RBCC Engine-Airframe Integration on an Osculating Cone Waverider Vehicle

Thumbnail Image


1118035.pdf (10 MB)
No. of downloads: 962

Publication or External Link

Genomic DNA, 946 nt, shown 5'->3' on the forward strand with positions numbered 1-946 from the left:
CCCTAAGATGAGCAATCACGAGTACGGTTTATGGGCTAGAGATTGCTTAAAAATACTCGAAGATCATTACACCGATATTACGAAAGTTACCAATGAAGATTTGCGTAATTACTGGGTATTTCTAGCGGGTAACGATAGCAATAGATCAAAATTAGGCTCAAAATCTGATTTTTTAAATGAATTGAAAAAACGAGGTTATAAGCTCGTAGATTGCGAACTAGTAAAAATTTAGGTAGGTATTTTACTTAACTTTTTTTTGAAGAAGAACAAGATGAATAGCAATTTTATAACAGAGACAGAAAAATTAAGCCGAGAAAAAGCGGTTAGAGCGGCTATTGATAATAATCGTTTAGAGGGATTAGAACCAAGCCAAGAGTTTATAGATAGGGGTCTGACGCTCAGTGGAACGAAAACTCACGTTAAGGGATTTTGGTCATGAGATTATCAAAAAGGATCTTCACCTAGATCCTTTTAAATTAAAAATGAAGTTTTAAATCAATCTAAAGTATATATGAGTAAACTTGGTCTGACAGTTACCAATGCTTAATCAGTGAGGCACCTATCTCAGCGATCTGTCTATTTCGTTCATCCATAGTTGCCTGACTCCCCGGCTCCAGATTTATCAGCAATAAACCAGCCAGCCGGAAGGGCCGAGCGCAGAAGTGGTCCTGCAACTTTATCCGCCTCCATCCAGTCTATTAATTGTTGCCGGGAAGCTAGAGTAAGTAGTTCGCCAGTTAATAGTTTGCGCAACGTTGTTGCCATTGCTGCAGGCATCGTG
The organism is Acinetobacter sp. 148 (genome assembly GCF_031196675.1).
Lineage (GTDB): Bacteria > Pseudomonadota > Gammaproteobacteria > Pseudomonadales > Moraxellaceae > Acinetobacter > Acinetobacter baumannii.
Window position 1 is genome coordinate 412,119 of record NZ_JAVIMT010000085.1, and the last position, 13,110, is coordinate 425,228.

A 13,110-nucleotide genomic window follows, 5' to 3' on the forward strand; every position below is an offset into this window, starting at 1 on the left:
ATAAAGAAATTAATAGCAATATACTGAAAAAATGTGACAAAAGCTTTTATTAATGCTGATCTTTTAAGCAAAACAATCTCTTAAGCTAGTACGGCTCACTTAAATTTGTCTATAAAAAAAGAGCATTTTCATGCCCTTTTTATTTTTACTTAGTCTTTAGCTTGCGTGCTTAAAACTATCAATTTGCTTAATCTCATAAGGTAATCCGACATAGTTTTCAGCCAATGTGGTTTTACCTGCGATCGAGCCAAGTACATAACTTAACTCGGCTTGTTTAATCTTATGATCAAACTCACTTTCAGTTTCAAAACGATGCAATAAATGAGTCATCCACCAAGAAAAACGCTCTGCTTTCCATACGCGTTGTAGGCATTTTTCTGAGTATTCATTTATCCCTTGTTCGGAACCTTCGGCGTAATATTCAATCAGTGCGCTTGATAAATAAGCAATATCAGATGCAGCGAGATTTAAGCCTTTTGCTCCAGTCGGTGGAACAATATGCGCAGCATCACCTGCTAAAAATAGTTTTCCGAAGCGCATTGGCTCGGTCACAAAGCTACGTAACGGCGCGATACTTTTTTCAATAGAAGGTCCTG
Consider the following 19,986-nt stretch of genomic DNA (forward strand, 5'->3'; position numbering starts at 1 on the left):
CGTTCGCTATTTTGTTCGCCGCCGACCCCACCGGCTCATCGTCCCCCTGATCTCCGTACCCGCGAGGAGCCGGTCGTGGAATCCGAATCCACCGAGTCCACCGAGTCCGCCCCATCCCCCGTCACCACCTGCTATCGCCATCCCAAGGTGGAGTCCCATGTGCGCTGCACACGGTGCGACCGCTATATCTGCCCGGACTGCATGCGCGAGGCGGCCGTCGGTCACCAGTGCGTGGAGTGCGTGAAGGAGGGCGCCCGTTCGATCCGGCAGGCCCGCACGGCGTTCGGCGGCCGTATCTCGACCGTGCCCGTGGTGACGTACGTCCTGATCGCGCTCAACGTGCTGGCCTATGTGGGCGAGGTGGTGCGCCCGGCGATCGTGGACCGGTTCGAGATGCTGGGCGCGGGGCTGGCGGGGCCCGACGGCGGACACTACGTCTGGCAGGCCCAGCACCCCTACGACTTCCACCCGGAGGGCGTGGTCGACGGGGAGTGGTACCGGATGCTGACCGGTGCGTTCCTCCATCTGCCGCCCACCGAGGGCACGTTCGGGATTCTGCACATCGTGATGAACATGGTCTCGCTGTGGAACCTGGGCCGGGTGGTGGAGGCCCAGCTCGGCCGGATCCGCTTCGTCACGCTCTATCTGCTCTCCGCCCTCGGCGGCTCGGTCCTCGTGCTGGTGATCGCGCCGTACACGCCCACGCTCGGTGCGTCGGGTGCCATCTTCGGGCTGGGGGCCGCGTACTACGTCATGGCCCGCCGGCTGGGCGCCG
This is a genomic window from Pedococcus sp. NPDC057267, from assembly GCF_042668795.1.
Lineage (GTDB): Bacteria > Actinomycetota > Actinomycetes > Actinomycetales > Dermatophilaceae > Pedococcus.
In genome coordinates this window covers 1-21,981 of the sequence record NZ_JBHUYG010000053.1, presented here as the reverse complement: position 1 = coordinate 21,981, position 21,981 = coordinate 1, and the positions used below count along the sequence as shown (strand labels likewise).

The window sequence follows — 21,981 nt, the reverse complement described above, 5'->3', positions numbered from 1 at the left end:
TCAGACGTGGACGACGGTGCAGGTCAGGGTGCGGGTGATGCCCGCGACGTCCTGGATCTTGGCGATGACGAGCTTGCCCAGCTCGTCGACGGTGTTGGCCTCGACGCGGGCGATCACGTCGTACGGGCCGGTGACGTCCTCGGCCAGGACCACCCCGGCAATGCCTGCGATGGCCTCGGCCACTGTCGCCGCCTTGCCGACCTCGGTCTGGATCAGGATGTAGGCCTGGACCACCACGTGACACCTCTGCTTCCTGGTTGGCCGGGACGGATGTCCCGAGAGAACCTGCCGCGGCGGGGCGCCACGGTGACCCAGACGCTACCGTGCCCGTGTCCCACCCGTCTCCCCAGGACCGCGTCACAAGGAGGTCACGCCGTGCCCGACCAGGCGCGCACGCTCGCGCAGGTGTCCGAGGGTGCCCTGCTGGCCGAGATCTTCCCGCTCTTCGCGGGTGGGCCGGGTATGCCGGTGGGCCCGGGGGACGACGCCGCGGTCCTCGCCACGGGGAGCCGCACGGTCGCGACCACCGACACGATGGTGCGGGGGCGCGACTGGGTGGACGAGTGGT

An analytical vehicle study is performed that integrates a rocket-based combined cycle engine with an osculating cones waverider-based fuselage. The integration of the two concepts brings about an interesting design challenge: predicting the aerodynamic performance of a high-speed fuselage design across the full range of Mach numbers from take-off to orbit that a rocket-based combined-cycle engine will operate. The aerodynamic performance of this class of vehicles is analyzed for on- and off-design Mach numbers and angles of attack. Analytical aerodynamic models are developed for the off-design behavior of both the fuselage of the vehicle and the engine. These models arc combined to predict the powered performance of this class of vehicle along a trajectory. The models developed arc rapid enough that they may be applied to initial design studies, optimization algorithms, or trajectory analyses. The aerodynamic model for the fuselage is based on the tangent-wedge, tangent-cone, and shock-expansion theories for hypersonic flow, and the linearized, small perturbation, velocity potential equations for supersonic and transonic flow. Each model is validated with numerical solutions for an example Mach 12 vehicle design. The results show an accurate prediction of the trends in lift and drag of the vehicle fuselage across a range of Mach numbers between 0.4 and 15. The aerodynamic engine model is based on Prandtl-Meyer flow and the oblique shock relations for the internal compression system, and quasi-one dimensional flow (including finite-rate chemistry) for the combustor flowfield. The strut-based compression model is validated with numerical solutions for a range of Mach numbers between 2.5 and 6. The combustor flowfield model is validated by comparison to two experimental hydrogen-fueled scramjet engines. The results showed that this class of geometry generates very little lift at low speeds (below Mach 3) and will require lift augmentation. The transonic drag rise is modeled analytically and numerically, with maximum inviscid drag coefficient occurring at Mach 1.2. Engine integration has a large effect on off-design behavior, including maximum lift-to-drag ratio and zero lift angle of attack.